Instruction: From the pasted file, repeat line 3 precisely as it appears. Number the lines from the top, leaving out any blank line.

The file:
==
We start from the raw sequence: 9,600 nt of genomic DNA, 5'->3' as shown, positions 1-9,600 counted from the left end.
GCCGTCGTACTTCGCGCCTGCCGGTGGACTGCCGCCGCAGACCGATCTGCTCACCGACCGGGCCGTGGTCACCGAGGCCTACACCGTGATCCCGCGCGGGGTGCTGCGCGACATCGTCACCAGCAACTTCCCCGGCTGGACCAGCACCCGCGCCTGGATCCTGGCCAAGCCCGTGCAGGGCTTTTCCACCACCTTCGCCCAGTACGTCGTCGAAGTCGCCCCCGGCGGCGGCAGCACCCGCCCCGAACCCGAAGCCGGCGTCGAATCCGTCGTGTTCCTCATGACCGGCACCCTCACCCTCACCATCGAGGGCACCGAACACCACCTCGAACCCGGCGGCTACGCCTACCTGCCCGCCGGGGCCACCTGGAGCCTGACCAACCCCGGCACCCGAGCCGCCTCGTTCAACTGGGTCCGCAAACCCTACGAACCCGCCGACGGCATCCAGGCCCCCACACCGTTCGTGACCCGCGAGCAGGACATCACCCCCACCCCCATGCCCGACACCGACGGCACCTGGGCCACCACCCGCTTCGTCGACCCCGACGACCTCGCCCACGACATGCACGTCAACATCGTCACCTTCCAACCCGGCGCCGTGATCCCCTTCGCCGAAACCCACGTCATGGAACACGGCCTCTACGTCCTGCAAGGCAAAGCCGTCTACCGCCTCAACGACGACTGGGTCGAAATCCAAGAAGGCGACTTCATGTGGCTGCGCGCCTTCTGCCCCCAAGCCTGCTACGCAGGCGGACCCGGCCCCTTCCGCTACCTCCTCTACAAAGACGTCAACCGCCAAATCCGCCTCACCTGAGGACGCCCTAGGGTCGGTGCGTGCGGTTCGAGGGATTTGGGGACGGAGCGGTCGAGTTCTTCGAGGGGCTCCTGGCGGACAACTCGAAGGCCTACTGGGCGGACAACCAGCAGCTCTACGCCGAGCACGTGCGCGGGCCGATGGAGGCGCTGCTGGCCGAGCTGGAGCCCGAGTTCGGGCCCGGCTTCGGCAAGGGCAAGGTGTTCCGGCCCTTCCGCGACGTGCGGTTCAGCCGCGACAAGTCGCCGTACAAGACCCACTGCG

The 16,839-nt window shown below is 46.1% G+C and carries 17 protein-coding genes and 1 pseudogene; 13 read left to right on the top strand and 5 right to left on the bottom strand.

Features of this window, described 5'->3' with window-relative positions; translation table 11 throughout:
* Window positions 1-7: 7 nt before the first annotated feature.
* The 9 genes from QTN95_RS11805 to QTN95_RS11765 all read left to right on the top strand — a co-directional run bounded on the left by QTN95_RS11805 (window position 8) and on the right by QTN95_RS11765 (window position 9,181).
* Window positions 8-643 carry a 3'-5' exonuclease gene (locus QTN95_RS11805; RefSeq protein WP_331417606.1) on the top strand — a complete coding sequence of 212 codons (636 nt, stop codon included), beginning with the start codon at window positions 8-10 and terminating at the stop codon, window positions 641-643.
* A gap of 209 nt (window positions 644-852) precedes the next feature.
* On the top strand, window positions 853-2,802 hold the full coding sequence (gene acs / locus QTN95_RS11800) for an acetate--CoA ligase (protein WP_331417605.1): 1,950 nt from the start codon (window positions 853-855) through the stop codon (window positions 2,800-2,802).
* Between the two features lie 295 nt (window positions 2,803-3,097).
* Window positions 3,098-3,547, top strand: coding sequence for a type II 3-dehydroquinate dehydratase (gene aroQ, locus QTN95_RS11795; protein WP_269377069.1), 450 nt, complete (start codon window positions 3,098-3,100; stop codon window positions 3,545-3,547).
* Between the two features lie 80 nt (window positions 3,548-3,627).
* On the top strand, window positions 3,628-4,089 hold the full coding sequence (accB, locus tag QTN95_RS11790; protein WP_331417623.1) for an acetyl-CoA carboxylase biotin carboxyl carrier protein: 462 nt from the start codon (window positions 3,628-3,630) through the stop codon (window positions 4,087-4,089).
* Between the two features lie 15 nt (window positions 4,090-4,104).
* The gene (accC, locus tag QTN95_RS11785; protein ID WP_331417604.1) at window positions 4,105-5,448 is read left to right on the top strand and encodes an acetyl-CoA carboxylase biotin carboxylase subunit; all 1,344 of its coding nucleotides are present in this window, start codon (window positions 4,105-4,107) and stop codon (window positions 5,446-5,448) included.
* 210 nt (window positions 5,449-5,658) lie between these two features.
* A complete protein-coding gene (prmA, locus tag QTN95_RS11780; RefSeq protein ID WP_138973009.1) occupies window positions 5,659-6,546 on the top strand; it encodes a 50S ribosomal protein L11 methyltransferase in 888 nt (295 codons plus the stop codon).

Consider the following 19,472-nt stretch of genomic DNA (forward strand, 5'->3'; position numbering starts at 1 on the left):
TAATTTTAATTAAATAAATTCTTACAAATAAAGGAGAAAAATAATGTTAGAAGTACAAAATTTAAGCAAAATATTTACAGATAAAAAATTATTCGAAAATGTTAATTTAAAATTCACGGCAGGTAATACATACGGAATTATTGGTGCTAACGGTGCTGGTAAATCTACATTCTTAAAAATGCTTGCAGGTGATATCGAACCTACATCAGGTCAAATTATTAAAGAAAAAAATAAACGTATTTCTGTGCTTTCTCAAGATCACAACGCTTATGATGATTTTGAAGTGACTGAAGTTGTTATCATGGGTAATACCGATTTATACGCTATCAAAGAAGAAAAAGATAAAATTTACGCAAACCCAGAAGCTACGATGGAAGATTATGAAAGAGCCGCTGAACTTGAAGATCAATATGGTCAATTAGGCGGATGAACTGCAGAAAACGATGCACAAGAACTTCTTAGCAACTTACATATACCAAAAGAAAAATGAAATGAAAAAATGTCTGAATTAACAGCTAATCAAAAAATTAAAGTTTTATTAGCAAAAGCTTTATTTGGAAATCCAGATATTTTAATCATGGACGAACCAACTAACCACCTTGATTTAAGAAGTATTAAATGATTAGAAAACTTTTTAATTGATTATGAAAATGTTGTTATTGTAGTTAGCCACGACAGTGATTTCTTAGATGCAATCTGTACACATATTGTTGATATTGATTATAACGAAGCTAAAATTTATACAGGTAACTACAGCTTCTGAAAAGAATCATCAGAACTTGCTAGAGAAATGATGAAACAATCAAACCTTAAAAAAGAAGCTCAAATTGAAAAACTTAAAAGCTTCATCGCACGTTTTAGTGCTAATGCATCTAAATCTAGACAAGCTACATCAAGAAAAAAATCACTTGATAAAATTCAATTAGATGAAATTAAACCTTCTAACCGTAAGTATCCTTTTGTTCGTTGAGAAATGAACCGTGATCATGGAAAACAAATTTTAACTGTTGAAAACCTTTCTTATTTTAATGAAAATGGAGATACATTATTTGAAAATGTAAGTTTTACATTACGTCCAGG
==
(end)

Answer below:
The 16,839-nt window shown below is 46.1% G+C and carries 17 protein-coding genes and 1 pseudogene; 13 read left to right on the top strand and 5 right to left on the bottom strand.